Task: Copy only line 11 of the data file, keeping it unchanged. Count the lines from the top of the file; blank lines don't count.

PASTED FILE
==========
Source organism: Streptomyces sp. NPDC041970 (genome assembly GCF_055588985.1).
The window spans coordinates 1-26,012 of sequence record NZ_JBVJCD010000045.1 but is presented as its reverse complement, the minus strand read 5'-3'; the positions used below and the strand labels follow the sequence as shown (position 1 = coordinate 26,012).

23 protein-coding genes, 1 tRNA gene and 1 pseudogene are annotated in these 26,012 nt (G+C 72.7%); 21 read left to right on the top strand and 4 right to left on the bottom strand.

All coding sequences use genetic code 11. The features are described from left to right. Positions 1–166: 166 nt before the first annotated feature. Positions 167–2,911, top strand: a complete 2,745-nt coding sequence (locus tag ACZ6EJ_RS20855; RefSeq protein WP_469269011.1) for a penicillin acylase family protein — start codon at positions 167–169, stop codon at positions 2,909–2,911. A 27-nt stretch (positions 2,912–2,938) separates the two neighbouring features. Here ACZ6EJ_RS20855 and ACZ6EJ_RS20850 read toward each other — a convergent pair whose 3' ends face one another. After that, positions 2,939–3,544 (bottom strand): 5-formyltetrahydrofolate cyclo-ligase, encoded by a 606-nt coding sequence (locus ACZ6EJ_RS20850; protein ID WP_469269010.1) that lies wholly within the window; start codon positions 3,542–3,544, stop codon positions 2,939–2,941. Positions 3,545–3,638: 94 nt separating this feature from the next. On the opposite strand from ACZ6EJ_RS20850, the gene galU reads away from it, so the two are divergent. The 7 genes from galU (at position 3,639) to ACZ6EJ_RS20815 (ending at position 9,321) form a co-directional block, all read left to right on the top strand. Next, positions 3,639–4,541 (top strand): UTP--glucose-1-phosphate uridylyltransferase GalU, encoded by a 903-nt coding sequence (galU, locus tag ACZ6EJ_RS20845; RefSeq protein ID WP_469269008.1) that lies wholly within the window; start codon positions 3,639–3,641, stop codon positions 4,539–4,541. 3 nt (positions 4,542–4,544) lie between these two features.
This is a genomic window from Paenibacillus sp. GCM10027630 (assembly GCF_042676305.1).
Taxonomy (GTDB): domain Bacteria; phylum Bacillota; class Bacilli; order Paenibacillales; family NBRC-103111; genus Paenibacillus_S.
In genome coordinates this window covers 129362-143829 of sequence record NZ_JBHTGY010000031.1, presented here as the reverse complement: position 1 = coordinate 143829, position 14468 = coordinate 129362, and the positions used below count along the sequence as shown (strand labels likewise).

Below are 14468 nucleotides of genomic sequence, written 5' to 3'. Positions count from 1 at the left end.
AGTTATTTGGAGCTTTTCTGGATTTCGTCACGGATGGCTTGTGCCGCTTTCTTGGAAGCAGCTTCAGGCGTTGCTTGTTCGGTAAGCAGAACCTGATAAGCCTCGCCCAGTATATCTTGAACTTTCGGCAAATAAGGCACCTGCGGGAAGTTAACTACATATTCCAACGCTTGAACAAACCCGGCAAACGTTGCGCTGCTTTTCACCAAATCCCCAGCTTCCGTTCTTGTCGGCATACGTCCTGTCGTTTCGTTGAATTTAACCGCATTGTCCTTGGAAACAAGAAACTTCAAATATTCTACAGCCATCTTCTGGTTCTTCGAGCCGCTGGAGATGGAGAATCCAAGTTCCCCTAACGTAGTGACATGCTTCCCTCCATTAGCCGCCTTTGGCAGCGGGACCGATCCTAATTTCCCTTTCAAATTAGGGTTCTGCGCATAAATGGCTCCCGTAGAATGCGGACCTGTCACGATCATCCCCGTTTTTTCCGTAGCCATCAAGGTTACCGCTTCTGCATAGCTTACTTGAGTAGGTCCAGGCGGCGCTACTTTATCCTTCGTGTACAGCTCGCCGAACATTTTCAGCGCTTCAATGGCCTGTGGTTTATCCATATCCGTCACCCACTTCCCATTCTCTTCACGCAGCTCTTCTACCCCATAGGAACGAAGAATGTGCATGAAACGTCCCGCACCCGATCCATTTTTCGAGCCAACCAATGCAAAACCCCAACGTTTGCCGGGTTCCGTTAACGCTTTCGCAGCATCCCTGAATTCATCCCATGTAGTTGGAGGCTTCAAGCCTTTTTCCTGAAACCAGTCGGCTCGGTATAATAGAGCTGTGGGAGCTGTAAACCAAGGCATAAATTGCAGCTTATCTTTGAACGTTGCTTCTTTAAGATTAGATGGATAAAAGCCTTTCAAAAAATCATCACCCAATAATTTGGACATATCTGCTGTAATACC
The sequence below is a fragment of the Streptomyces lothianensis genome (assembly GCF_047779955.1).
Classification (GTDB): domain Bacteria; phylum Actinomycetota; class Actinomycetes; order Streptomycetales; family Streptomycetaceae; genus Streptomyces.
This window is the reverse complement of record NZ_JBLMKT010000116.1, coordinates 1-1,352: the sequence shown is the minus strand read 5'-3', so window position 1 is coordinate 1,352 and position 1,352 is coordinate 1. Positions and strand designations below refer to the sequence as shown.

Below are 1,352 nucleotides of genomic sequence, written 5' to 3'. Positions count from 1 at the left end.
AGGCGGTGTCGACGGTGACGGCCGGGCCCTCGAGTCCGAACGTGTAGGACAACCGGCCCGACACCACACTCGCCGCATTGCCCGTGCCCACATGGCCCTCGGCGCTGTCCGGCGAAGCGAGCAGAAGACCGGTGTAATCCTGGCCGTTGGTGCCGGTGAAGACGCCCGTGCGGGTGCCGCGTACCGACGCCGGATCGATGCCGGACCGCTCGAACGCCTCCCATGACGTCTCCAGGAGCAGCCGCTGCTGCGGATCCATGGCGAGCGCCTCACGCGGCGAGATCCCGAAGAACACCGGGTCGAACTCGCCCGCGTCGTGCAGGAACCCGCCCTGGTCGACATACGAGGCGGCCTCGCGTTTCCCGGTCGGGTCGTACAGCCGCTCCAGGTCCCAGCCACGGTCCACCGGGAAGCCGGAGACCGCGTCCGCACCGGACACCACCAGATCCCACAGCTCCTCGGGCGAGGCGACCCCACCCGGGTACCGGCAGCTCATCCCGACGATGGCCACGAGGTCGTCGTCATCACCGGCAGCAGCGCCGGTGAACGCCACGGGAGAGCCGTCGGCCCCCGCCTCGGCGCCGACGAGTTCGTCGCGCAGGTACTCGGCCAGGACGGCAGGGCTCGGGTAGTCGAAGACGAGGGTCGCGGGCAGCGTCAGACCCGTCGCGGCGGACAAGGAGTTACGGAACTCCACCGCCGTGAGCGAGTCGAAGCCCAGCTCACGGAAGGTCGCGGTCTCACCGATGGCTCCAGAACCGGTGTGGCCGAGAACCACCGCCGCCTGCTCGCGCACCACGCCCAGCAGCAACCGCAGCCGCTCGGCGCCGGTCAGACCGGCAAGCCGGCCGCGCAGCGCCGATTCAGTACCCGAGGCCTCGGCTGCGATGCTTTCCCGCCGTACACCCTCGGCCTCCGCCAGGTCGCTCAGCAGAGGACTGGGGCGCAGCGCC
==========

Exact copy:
Classification (GTDB): domain Bacteria; phylum Actinomycetota; class Actinomycetes; order Streptomycetales; family Streptomycetaceae; genus Streptomyces.